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Father of a two year old boy went from troubleshooting a CPR training app to saving his son


BLS CPR training saved son’s life
BLS CPR training saved son’s life after drowning

When Beckham Morgan, 2, noticed a foam noodle floating in an Olympic-sized pool when the Morgans were at a social gathering, The pool was closed because of lightning. Beckham, on the other hand, has always been fearless and drawn to water. So, in the dark, this boy, whose swimming lessons had been halted when he was 5 months old due to the COVID-19 pandemic, went after that noodle.


He took a few steps down and reached for it. His small hands instead pushed it away. Beckham went after the noodle once more, but this time in water that was too deep for him to manage.


Beckham was discovered floating face down by a teenager. She dove in, yanked him out, and laid him on his back along the pool's edge. His body was desolate. His face had turned purple. She and two adolescent boys began yelling.


Tyler could hear the disturbance off to his right from around 30 feet away. He moved his gaze to it. Only a pair of little legs wearing black swimming trunks with a thin green-yellow stripe down the side and black shoes could be seen.


Tyler dashed over, recognizing the trunks and sandals.


Tyler motioned for someone to call 911, then pressed his hand into the center of his son's chest hard and fast. Tyler paused after a series of compressions to be sure Beckham was breathing. He wasn't. Between compressions, Tyler began providing rescue breaths.


When providing CPR to children whose hearts have stopped, rescue breaths are especially important because the primary reason is frequently respiratory. Tyler held his breath and compressions for another 20 seconds. Beckham then coughed.


Beckham remained unresponsive despite the fact that he was breathing again. Tyler rubbed the boy's sternum with a single knuckle. Beckham started weeping and breathing heavily after that jolt.


By the time an ambulance came, Beckham was wrapped tightly in the arms of his mother, Jessica Morgan.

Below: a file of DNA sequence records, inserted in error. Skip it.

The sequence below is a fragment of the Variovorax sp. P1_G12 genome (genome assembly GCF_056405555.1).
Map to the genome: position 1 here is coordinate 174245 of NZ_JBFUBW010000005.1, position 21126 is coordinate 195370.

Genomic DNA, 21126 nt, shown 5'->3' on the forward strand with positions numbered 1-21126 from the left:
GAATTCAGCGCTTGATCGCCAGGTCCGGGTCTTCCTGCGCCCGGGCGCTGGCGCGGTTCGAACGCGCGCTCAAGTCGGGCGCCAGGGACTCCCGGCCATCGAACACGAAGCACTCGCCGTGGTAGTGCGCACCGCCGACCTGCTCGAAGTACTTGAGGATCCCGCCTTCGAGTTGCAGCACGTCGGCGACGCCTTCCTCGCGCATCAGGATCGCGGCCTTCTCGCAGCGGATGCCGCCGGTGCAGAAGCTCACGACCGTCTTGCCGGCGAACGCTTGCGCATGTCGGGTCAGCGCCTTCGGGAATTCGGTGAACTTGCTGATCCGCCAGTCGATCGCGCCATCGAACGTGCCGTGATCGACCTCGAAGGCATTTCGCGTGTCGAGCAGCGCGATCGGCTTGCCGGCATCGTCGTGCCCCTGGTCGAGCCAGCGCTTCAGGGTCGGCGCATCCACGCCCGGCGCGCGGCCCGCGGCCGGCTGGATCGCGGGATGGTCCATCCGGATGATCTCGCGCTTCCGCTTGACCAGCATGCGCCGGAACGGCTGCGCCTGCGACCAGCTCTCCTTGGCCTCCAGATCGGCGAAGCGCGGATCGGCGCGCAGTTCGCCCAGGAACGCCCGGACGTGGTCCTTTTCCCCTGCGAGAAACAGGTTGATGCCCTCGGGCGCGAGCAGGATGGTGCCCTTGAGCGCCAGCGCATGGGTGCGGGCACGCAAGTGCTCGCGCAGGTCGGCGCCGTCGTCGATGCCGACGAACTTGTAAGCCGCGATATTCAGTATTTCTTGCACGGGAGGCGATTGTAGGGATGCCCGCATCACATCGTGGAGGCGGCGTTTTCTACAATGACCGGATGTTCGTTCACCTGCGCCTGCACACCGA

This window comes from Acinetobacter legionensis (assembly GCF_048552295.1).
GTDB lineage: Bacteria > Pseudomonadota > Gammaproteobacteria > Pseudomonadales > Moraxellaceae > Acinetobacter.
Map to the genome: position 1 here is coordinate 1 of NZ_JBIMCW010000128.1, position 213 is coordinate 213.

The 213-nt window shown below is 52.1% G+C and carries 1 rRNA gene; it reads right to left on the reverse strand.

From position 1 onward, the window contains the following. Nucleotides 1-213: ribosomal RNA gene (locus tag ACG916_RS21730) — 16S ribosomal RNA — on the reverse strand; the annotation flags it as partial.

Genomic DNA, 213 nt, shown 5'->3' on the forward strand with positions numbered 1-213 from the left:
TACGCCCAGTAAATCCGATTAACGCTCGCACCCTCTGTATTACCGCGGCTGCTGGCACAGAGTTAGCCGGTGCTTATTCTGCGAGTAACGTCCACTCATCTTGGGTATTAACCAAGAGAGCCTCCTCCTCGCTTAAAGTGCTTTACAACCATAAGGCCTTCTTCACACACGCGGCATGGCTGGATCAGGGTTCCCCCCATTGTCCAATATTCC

The most astonishing aspect of how and why Tyler understood what to do to save Beckham's life is how and why he did.


Tyler is the vice president of engineering for a company that collaborated with the American Heart Association to create the Knowledge Booster app, which provides CPR and other vital skills training reinforcement.


Tyler knew straight away when he came to the hospital that Beckham was still Beckham, the precocious boy he'd always been.


Beckham spent that night in the hospital merely for observation. His pediatrician declared him healthy the following day.


The Morgans revisited the pool a few days later. The major reason was to express gratitude to the girl who rescued Beckham from the water, providing her with a pleasant memory to replace the image of him comatose and purple. Tyler and Jessica were also curious about Beckham's reaction to returning to the facility.


Tyler's dual roles are the emotional heart of this drama.


He's a father who came close to losing his child. And he's a 37-year-old man who saved the life of a 2-year-old boy.


Perhaps he should be the one with the red cape and superhero mask.


"All I want to know is that he's okay," Tyler explained. "That is the prize. My son is still alive, and the rest of our lives are not damaged."


"This multiverse thread is the one where I get to keep living with my son."



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